Explore Teaching Examples | Provide Feedback

Engaging Question

This material was originally created for On the Cutting Edge: Professional Development for Geoscience Faculty
and is replicated here as part of the SERC Pedagogic Service.
Karl Wirth, Macalester College
Course: Dynamic Earth and Global Change
20 students
This activity serves a number of functions, including an introduction to the course, a learning prompt that can be revisited throughout the course, an assessment of students' prior knowledge at the beginning of the course, and data that can be used for assessment (formative and summative) of student learning in the course.

The Activity

I use an "engaging question" on the first day of class in all of my courses. This activity is designed to be both engaging and central to all of the course content. That is, the activity is designed around questions that we can keep coming back to, over and over, after each learning unit. This approach not only provides a unifying focus for the course, but it also provides an opportunity to model critical thinking as we revisit the question each time with a different perspective. For the Dynamic Earth and Global Change (the Physical Geology course at Macalester) I chose a question about climate change. The activity starts with two graphs (plots of surface temperature and atmosphere CO2 composition for the past 1,000 years). Students are asked to describe the graphs, interpret the graphs, make some predictions, and explain the graphs using basic earth science processes. The goals of the engaging question activity are:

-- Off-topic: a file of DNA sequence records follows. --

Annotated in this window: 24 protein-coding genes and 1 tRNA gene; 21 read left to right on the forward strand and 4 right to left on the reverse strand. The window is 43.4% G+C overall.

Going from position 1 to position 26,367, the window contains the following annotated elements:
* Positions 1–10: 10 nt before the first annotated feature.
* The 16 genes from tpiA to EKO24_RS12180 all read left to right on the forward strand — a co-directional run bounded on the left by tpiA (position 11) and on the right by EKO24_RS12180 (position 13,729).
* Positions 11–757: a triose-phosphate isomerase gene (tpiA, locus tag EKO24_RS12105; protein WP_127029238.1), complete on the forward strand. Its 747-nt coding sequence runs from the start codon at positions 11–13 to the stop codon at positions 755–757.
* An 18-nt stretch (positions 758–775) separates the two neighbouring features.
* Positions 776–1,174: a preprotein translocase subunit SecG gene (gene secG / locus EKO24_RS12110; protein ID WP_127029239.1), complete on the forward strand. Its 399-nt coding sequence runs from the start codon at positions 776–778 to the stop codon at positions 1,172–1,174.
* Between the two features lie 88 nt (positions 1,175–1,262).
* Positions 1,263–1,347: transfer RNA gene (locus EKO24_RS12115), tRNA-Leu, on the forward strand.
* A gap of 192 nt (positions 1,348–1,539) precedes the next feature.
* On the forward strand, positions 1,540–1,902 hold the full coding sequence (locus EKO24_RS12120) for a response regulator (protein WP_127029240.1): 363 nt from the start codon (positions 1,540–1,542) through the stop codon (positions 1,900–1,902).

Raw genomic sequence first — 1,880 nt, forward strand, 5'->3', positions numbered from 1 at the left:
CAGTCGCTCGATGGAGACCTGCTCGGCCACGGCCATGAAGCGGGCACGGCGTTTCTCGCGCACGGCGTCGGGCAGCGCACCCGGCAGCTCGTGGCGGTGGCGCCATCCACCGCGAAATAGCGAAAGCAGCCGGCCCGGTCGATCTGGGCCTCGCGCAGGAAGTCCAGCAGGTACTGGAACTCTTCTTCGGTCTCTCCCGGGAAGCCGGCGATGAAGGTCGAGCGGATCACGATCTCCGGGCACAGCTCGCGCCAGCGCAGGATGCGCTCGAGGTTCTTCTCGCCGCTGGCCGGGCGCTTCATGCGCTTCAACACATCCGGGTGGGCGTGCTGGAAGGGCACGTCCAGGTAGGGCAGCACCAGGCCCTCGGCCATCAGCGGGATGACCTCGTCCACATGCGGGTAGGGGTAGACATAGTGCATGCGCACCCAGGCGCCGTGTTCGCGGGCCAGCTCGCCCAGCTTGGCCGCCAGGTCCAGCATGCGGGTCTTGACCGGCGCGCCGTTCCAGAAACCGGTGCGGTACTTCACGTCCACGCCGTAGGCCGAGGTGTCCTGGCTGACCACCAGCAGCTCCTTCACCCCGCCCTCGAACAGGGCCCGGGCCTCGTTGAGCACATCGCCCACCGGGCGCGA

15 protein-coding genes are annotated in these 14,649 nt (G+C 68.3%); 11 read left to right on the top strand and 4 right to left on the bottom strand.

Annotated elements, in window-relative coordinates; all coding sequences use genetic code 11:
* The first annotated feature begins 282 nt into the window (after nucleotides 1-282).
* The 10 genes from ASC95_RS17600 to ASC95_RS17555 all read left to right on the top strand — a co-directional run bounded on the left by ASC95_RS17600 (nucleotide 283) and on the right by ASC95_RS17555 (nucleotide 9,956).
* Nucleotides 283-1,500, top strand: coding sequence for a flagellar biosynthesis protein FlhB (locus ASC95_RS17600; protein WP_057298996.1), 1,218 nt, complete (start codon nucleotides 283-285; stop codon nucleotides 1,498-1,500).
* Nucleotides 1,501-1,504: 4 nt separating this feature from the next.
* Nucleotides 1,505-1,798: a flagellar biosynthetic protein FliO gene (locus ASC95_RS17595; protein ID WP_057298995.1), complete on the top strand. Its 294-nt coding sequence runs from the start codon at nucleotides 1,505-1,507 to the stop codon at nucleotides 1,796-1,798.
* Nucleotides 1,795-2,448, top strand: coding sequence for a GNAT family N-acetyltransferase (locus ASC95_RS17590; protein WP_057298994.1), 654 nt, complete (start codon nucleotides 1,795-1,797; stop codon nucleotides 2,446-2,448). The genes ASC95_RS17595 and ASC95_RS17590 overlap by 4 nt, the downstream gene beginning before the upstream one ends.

1. to provide a clear focus for the course real-world application;
  2. to engage students with a current big question in earth science,
  3. to provide the instructor with baseline data about the student knowledge of science, graphs, and key earth science concepts (systems, cycles, equilibrium) at the beginning of the course, and
  4. to provide opportunities for longitudinal studies of learning throughout the course.

Additional Information

Ken Bain's book on What the Best College Teachers Do and materials from the Foundation for Critical Thinking both emphasize the importance of "engaging questions."
Download Karl's assignment sheet, including graphs and questions. (Microsoft Word 516kB Sep18 08)